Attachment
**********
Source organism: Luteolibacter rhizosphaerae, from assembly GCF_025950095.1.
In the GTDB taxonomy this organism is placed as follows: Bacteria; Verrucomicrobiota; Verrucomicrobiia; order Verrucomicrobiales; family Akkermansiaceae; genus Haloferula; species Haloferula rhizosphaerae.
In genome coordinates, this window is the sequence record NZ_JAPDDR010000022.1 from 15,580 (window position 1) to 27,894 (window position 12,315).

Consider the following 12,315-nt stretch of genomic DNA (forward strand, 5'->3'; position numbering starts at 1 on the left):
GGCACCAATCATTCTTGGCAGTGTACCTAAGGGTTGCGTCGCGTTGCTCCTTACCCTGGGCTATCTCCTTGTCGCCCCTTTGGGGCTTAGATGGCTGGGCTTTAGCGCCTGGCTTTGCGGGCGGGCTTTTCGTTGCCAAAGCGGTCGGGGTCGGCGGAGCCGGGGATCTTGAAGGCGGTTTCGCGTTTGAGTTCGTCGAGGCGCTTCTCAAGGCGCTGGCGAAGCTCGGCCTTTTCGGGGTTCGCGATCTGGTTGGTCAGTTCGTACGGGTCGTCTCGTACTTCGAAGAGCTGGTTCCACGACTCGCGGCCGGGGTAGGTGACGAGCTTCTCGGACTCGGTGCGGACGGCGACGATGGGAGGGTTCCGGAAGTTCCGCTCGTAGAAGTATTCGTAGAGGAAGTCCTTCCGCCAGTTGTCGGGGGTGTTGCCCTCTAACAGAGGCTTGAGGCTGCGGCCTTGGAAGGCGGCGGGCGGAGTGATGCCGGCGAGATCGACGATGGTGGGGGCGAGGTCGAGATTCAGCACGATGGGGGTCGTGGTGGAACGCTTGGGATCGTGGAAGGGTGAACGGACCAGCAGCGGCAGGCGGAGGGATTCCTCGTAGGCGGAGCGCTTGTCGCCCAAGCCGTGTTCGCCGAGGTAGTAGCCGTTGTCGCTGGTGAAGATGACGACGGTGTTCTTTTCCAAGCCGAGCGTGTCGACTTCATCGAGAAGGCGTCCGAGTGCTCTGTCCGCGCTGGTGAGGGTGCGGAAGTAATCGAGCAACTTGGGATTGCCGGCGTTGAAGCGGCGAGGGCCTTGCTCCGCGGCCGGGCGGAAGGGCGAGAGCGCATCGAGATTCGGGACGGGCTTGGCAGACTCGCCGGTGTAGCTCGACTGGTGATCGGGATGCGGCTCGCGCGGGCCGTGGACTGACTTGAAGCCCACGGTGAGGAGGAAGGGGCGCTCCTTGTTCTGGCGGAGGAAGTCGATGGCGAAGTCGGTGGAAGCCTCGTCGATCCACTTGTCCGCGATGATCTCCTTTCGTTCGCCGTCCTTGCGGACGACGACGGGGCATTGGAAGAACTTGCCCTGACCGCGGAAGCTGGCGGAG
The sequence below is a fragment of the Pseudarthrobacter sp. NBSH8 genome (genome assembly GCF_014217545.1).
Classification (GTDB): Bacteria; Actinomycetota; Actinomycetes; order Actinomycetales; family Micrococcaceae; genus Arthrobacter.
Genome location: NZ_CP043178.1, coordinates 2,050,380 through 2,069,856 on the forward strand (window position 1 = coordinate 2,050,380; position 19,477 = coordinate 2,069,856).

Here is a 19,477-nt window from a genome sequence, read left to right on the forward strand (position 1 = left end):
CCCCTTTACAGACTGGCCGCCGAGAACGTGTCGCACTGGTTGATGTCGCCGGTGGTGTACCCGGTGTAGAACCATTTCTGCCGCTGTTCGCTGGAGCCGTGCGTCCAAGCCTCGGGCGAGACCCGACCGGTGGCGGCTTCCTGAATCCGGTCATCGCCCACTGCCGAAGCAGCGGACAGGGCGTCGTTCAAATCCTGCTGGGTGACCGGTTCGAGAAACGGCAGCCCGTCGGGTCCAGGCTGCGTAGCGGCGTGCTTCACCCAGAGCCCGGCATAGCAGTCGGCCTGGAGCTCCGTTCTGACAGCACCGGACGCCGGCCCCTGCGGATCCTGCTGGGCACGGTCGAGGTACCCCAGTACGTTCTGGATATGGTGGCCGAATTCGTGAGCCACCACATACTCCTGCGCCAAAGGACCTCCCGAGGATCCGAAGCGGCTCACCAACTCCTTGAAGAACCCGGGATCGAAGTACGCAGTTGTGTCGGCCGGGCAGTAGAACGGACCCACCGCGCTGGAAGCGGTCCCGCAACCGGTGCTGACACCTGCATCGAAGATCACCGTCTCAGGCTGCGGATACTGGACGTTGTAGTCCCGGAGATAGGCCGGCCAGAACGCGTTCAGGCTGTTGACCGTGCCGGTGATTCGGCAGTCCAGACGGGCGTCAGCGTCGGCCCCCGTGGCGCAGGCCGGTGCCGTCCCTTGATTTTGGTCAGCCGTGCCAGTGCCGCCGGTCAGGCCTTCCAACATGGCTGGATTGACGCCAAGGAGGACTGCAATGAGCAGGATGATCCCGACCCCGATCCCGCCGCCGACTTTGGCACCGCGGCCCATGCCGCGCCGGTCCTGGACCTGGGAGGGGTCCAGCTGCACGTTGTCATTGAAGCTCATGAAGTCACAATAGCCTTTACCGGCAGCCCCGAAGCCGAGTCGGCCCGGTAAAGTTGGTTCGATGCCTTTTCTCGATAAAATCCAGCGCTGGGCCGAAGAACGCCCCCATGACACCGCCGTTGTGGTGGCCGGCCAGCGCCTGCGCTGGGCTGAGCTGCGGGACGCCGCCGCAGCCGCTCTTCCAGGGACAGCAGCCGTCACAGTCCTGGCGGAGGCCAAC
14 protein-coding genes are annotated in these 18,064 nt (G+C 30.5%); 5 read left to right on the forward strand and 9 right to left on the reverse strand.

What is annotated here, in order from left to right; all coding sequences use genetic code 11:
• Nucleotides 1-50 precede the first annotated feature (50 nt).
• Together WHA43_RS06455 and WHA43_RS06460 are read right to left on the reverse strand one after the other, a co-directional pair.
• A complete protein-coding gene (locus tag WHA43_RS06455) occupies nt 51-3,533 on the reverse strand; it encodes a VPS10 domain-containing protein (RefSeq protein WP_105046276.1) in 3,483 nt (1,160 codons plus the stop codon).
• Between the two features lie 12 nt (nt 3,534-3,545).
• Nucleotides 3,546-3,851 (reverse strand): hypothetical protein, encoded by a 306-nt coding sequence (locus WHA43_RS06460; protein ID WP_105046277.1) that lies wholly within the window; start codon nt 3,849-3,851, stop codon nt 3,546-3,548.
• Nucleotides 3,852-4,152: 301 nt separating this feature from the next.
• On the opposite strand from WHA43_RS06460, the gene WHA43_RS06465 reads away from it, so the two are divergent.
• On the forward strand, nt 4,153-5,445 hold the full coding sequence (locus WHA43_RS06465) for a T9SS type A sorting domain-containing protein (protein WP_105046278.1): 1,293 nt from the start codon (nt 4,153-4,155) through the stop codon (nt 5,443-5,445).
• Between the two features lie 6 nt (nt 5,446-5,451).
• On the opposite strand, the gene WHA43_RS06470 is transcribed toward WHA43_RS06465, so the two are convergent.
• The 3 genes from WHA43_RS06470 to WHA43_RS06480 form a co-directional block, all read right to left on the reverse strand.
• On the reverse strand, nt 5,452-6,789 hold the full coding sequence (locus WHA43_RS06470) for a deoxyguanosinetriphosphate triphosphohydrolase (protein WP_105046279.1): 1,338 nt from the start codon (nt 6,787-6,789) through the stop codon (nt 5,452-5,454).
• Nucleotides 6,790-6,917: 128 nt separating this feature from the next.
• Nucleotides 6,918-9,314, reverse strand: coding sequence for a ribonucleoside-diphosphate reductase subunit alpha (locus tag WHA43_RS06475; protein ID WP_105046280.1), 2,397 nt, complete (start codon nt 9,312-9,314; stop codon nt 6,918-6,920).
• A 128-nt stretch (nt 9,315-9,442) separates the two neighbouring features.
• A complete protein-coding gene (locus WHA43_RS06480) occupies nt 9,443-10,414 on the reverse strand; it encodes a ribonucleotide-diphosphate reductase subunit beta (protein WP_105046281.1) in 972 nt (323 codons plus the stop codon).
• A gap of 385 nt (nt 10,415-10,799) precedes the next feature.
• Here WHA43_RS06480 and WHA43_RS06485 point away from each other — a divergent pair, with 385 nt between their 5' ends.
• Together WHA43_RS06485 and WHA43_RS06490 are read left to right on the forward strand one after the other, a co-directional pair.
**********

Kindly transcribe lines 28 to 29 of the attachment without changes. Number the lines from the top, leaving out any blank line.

• A complete protein-coding gene (locus WHA43_RS06480) occupies nt 9,443-10,414 on the reverse strand; it encodes a ribonucleotide-diphosphate reductase subunit beta (protein WP_105046281.1) in 972 nt (323 codons plus the stop codon).
• A gap of 385 nt (nt 10,415-10,799) precedes the next feature.